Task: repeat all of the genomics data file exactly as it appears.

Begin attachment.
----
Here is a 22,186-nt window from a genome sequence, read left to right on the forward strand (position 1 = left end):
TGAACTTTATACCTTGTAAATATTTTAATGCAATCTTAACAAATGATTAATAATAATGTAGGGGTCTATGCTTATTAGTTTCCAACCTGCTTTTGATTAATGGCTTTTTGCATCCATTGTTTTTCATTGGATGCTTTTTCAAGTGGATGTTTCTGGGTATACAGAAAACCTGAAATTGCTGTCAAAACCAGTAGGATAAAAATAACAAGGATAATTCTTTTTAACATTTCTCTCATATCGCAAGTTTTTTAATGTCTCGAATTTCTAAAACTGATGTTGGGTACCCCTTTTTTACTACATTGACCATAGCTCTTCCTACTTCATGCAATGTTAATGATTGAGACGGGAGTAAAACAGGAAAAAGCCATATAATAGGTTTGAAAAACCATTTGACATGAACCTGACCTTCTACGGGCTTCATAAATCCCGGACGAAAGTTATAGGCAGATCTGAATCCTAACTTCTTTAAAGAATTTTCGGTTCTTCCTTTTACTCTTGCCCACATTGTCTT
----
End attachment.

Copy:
Here is a 22,186-nt window from a genome sequence, read left to right on the forward strand (position 1 = left end):
TGAACTTTATACCTTGTAAATATTTTAATGCAATCTTAACAAATGATTAATAATAATGTAGGGGTCTATGCTTATTAGTTTCCAACCTGCTTTTGATTAATGGCTTTTTGCATCCATTGTTTTTCATTGGATGCTTTTTCAAGTGGATGTTTCTGGGTATACAGAAAACCTGAAATTGCTGTCAAAACCAGTAGGATAAAAATAACAAGGATAATTCTTTTTAACATTTCTCTCATATCGCAAGTTTTTTAATGTCTCGAATTTCTAAAACTGATGTTGGGTACCCCTTTTTTACTACATTGACCATAGCTCTTCCTACTTCATGCAATGTTAATGATTGAGACGGGAGTAAAACAGGAAAAAGCCATATAATAGGTTTGAAAAACCATTTGACATGAACCTGACCTTCTACGGGCTTCATAAATCCCGGACGAAAGTTATAGGCAGATCTGAATCCTAACTTCTTTAAAGAATTTTCGGTTCTTCCTTTTACTCTTGCCCACATTGTCTT